A very helpful discussion between Whatsapp deacons on this sometimes-vexed topic. Note: a DD is a Distinctive Deacon. Readers, who are not ordained but are lay people, are nowadays known also as licensed lay ministers (LLMs).
Julie Wheeler Exeter: Wondering whether there are thoughts on this? I am meeting with our team rector soon to chat about what ministry might look like short and medium term. One question I know we’ll be teasing out is how might a DD (Distinctive Deacon) role differ from a reader role? The team currently has a number of readers but no DD…thoughts? Julie
Newly licensed lay ministers (or Readers) diocese of Oxford (2016)
Julia Halpin Exeter: I am a newbie, but as I understand it so far, my ministry isn’t going to be in the church building, especially not at the east end up front. It’s a west end, at the door and outside the church ministry, taking the servant church to those who don’t come, and being recognisable to include and welcome those who hover at the edge. Julia
Peter Burren Exeter: DDs are the hands and feet of Christ. DDs go out in to the community taking God’s word out to people (amongst other things). I recommend the book ‘Inferior office?’ by Francis Young. My wife is a reader and I am a DD ordinand. The two roles are quite different in many ways!
Chris Saccali Athens: I was a Reader, but (since my ordination as a DD) my diaconal role has taken me out into the margins with refugees and the persecuted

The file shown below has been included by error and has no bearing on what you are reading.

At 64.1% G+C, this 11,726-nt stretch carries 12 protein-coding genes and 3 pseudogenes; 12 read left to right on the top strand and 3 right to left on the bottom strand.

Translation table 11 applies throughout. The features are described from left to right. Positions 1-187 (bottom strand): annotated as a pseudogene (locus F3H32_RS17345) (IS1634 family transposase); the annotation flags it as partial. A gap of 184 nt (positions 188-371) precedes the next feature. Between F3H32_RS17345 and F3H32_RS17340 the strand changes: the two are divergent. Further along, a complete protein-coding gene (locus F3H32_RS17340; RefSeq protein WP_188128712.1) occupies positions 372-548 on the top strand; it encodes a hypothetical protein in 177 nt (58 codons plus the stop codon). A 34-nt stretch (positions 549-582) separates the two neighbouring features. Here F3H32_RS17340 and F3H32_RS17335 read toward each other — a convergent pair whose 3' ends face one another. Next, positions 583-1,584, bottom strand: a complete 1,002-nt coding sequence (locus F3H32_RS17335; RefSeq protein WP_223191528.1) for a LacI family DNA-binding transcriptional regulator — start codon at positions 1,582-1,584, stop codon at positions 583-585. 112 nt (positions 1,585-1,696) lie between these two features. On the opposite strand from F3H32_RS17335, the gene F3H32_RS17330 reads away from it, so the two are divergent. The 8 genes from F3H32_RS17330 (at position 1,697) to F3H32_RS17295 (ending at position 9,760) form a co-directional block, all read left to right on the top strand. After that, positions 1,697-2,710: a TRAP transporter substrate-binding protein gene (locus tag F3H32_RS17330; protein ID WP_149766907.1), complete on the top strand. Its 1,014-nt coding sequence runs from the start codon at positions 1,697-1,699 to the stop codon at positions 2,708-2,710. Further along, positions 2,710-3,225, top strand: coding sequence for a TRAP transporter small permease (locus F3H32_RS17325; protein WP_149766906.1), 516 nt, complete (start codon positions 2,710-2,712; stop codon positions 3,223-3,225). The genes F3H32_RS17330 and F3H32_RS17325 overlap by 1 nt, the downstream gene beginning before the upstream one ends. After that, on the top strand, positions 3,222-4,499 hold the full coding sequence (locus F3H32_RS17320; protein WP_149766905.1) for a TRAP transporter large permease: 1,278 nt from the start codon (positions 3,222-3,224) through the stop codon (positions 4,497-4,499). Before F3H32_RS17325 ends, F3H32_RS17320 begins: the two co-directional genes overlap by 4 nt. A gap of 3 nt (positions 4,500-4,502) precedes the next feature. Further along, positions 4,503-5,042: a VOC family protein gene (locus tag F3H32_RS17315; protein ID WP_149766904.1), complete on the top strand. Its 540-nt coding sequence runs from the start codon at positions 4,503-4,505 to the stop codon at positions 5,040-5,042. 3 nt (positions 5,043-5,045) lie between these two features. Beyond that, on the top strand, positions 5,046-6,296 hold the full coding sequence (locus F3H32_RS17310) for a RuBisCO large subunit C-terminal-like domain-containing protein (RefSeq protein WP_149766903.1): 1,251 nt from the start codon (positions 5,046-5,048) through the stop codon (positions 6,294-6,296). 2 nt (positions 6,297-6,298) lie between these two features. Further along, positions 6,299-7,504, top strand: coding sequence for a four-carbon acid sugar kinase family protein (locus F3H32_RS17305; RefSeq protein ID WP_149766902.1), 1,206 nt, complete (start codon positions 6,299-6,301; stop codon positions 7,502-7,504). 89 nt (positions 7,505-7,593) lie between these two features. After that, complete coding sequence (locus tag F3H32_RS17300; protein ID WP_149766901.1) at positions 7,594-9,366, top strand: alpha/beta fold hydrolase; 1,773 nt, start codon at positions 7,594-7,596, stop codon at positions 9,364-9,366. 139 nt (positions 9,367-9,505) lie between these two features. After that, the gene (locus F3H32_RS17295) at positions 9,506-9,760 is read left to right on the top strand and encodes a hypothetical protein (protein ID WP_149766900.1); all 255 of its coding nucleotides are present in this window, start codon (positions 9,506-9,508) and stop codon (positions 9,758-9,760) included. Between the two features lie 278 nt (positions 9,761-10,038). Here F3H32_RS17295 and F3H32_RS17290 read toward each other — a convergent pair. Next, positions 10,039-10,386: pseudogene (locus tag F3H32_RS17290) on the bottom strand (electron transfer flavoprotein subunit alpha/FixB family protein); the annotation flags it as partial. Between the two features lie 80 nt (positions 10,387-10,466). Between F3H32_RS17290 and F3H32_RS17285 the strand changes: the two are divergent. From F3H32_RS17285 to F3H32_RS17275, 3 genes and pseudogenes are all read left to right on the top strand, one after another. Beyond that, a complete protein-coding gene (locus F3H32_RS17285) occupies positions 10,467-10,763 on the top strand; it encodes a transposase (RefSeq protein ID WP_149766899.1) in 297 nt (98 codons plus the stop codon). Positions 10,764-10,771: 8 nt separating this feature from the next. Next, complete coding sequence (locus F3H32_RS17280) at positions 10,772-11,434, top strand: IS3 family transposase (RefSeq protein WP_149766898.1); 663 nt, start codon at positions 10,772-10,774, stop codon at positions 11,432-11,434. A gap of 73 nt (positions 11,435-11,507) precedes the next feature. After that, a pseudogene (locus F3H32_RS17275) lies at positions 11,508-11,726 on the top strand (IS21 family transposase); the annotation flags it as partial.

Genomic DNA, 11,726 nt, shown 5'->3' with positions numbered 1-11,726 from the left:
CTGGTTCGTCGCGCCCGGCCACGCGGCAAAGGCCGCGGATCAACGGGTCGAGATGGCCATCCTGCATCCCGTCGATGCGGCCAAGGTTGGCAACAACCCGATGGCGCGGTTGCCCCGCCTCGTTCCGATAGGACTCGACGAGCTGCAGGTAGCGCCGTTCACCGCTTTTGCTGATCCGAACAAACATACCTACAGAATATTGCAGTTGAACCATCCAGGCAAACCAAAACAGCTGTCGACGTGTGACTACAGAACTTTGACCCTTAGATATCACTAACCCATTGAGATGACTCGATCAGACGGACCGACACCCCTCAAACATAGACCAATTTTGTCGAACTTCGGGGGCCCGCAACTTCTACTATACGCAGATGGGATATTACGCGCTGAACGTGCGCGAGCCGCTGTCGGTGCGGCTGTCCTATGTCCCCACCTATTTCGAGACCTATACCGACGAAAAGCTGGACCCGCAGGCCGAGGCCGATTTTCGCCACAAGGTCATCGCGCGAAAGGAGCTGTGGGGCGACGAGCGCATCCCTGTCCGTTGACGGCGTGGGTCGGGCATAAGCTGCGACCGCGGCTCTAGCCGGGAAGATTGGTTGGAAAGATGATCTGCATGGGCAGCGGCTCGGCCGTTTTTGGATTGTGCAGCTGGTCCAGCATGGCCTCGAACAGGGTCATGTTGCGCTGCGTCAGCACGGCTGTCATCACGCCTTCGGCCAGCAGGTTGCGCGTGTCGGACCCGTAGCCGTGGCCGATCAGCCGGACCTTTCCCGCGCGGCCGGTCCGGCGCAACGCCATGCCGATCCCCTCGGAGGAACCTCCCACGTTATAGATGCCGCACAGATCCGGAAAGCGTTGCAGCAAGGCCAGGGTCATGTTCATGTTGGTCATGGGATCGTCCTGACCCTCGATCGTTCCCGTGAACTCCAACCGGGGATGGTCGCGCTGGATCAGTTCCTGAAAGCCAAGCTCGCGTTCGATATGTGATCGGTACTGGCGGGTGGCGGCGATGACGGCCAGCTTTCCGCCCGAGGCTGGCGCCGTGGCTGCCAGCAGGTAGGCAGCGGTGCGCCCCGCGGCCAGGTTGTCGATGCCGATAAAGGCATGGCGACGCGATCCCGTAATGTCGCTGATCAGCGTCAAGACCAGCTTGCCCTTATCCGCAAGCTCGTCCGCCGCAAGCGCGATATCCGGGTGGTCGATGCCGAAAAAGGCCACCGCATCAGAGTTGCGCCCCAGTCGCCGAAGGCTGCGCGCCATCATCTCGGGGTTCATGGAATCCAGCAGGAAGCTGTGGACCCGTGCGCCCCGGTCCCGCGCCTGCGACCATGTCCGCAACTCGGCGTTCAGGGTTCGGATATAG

Bev Cree Exeter: ‘Inferior office‘ a very good read. Yes Julia you are right. I do lead and preach but not on a regular Rota: I fill in some of the gaps to keep my hand in as it were. I am at the back welcoming those nervously stepping into church. We are the bridge community to church and the other way round too. I hope you find it as rewarding as I and the rest of us do. It is quite different to all the other roles, we are unique.
Gill Kimber Exeter: I totally agree with all of this. The problem is, that our liturgical roles are identical, because the church has neglected its diaconate, so Readers have stepped into those roles. I think that’s what confuses people: they see both readers and deacons preaching and assisting. I find the most helpful thing is not to look at where our ministries overlap, but to look instead at the main focus of our ministries. (I have long talks about all this with a very good reader friend!) A reader’s PRIMARY job is to teach and preach and build people up in their faith – a very necessary and vital role. A deacon’s PRIMARY focus is to look and reach outwards from the church, working with those on the margins and identifying and meeting needs in the community. If we look at the primary focus of each ministry, I think it becomes clearer. My reader friend and I agree – if we deacons are encouraging people into the Christian faith, we very much need our reader colleagues to look after them and teach them!
Chris Saccali Athens: I think it is crucial to our role that we read the gospel facing outwards to the world. We show our role liturgically too.
Gill Kimber: Absolutely. I believe that reading the Gospel is the deacon’s sacrament.
Debbie Baker Newcastle: Gill I so wholeheartedly agree with your comments. Having done 3 years Reader training and NOT got Licensed: then accepted for Ordained Priestly Ministry – yet in my first year as a Deacon realised that I was doing and focusing on all I felt called to be and do. If I became ordained as a NSM Priest it was the focus of what I did that would shift. That identity and that work would get squeezed out to the margins rather than the centre of who I am and what I am called to do. We need great gifts of Teaching and Preaching and building up faith from our Readers.
Julie Wheeler Exeter: Thank you all, that’s really helpful to hear how it works in practice.
I think one of the challenges for us locally is that one particular reader has had quite a wide ranging role over quite a long period, perhaps as you say filling in for lack of DD in that time. The point about PRIMARY roles is really helpful